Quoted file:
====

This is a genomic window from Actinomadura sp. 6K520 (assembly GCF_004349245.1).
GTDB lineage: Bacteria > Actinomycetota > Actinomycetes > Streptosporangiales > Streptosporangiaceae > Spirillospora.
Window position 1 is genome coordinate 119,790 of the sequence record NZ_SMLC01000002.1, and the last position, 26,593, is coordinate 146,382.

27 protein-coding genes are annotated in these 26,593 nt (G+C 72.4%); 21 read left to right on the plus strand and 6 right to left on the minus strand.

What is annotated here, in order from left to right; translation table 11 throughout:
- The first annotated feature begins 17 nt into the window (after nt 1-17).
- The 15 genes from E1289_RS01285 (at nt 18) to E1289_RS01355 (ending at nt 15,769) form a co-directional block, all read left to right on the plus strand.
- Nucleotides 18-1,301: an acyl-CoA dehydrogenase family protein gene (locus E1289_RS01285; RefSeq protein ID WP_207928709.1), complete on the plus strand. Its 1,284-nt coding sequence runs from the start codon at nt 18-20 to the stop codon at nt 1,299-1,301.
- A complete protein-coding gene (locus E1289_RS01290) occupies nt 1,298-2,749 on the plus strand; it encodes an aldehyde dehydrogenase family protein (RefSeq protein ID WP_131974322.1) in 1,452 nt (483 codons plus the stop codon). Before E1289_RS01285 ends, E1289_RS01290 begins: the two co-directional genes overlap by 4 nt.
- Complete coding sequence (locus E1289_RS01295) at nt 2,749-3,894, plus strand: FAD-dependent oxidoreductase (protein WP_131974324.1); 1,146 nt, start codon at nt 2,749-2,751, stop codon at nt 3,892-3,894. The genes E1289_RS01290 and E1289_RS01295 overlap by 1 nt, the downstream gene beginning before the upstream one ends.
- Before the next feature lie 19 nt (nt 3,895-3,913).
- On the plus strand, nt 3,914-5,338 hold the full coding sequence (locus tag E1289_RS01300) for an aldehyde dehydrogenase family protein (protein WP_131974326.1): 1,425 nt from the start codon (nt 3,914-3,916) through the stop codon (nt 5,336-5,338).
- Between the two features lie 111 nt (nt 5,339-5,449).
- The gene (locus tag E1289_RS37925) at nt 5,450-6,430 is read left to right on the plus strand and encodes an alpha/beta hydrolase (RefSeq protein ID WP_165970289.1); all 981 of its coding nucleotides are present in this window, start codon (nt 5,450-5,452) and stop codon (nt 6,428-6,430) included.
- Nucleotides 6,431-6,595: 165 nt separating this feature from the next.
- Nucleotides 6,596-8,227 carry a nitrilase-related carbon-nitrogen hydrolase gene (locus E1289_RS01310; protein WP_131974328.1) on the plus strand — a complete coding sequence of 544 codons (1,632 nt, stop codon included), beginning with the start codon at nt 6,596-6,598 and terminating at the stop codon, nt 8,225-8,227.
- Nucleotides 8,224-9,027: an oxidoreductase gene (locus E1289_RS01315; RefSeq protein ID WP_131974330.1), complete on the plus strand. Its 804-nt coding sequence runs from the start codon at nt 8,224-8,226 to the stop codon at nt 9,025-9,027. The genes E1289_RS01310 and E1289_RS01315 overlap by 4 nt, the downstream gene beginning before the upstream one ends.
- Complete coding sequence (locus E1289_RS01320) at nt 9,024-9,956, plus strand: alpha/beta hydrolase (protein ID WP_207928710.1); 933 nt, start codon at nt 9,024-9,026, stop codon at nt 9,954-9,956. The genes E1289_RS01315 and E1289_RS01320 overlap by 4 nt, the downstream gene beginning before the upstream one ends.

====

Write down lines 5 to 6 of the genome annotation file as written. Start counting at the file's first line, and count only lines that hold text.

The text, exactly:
What is annotated here, in order from left to right; translation table 11 throughout:
- The first annotated feature begins 17 nt into the window (after nt 1-17).